Pregnancy Do’s and Don’ts


  • See your doctor regularly.
  • Continue taking folic acid throughout your pregnancy.
  • Eat a variety of healthy foods.
  • When cooking, keep raw meats, poultry, and seafood from touching other foods or surfaces and cook raw meat thoroughly. Clean, handle, cook, and chill food properly to prevent foodborne illness.
  • Wash produce before eating it.
  • Wash cooking utensils with hot, soapy water.
  • Get all essential nutrients, including iron, every day.
  • Drink extra fluids, especially water.
  • Get moving! Unless your doctor tells you otherwise, physical activity is good for you and your baby.
  • Gain and maintain a healthy amount of weight.
  • Wash hands, especially after handling raw meat or using the bathroom.
  • Get seven to nine hours of sleep every night.
  • Control the stress in your life and set limits.
  • Make sure health problems are treated and kept under control.
  • Ask your doctor before stopping any medicines you take or taking any new medicines or supplements.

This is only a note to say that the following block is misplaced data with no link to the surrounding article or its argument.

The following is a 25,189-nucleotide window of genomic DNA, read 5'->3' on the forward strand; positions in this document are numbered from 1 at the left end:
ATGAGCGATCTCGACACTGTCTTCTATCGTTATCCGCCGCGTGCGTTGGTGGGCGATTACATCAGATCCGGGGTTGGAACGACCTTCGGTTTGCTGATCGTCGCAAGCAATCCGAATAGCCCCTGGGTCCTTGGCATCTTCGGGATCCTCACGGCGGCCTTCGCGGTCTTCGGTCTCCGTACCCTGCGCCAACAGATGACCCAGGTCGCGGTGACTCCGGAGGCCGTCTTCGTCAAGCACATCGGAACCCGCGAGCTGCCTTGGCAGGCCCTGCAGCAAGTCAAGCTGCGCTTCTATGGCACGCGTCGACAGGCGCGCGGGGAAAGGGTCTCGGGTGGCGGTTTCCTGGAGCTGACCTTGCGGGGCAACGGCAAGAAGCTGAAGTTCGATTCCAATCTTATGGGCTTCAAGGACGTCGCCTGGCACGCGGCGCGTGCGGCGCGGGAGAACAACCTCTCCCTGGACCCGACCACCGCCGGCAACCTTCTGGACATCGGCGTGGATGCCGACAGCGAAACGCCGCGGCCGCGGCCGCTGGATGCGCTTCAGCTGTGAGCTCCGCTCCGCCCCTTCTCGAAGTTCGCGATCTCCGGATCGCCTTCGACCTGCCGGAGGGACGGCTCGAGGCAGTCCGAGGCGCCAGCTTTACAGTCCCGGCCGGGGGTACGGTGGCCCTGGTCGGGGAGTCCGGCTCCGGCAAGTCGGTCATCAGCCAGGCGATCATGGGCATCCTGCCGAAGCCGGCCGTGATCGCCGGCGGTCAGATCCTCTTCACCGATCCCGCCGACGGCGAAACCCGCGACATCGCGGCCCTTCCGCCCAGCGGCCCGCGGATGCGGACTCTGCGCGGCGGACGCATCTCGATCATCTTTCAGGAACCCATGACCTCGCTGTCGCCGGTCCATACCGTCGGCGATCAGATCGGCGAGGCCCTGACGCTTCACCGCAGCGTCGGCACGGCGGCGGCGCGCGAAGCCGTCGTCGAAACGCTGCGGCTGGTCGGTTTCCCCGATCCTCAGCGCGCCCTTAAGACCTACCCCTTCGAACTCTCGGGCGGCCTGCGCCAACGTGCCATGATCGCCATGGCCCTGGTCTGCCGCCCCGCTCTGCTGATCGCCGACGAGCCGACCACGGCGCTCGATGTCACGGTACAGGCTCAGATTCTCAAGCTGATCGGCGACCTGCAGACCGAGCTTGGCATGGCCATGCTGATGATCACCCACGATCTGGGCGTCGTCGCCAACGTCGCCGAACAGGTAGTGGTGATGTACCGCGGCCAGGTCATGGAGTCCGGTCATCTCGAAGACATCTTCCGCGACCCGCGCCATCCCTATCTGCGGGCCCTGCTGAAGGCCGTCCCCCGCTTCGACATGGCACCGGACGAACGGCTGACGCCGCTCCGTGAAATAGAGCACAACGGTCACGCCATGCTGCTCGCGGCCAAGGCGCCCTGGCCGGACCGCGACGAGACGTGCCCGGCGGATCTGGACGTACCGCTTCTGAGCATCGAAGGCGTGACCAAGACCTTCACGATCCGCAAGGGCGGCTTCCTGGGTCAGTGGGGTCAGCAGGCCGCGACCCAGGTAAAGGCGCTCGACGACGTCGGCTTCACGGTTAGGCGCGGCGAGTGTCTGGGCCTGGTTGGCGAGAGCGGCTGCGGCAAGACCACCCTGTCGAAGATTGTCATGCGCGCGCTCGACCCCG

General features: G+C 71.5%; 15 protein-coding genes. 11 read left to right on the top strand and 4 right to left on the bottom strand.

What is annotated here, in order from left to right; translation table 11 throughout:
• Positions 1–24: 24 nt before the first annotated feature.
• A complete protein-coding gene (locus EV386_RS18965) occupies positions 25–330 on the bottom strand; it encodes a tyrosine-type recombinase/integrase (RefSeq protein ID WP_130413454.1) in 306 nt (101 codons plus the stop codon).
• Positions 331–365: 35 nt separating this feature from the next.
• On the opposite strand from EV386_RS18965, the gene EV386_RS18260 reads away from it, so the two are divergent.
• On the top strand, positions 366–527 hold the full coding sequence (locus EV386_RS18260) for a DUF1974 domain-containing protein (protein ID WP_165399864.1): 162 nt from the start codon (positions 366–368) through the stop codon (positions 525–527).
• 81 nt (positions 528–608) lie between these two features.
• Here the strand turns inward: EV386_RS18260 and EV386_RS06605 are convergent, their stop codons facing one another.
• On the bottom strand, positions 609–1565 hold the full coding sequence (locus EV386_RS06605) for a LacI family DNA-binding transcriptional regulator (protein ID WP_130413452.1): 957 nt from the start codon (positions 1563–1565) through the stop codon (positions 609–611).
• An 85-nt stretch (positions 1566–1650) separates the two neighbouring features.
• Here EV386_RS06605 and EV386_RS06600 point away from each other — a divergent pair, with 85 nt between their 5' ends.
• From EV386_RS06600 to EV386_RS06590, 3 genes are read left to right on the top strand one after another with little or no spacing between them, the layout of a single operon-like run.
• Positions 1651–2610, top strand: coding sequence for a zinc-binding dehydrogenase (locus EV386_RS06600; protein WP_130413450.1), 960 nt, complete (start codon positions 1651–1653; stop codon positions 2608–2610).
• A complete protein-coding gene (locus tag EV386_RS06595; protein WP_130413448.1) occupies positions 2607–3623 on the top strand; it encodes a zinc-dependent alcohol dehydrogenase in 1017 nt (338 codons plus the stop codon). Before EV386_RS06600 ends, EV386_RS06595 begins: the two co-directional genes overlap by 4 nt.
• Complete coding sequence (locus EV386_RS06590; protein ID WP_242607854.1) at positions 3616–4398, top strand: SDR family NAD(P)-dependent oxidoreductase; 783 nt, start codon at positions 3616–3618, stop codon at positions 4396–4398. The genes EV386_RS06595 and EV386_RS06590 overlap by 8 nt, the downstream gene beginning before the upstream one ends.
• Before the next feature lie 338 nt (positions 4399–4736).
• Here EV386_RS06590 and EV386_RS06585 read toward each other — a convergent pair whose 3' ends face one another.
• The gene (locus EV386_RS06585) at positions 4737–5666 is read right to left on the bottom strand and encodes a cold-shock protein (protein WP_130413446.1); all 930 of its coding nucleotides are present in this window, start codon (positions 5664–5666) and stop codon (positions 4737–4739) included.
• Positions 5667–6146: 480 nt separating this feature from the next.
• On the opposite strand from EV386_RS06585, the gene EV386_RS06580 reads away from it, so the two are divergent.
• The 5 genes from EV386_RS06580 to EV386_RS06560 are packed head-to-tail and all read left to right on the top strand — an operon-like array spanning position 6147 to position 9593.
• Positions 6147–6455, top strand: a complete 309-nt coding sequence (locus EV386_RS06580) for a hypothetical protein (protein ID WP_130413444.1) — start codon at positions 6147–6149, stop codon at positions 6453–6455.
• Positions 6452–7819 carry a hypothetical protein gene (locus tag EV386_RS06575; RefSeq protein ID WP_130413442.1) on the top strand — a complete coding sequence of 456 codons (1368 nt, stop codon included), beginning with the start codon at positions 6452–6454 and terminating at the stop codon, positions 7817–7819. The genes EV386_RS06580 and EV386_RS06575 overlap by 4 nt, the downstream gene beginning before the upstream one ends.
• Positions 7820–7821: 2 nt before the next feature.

• Get a flu shot.
  • Always wear a seatbelt. The lap strap should go under your belly, across your hips.
  • Join a childbirth or parenting class.


  • Don’t use tobacco products, alcohol, or illegal drugs.
  • Avoid exposure to toxic substances and chemicals including paint fumes.
  • Protect yourself and your baby from food-borne illness.
  • Don’t clean or change a cat’s litterbox.
  • Don’t eat swordfish, king mackerel, shark, and tilefish, which are high in mercury.
  • Don’t eat more than six ounces of tuna per week.
  • Don’t eat hot dogs, deli meats, refrigerated meat spreads, unpasteurized milk, juices or cheese, store-made salads, herbs and plants as medicines, or raw sprouts of any type.
  • Avoid contact with rodents (including pets) and with their urine, droppings, or nesting material.
  • Don’t take very hot baths or use hot tubs or saunas.
  • Don’t use scented feminine hygiene products and don’t douche.
  • Avoid x-rays.

For more information visit Danville Regional Medical Center’s Health Library.

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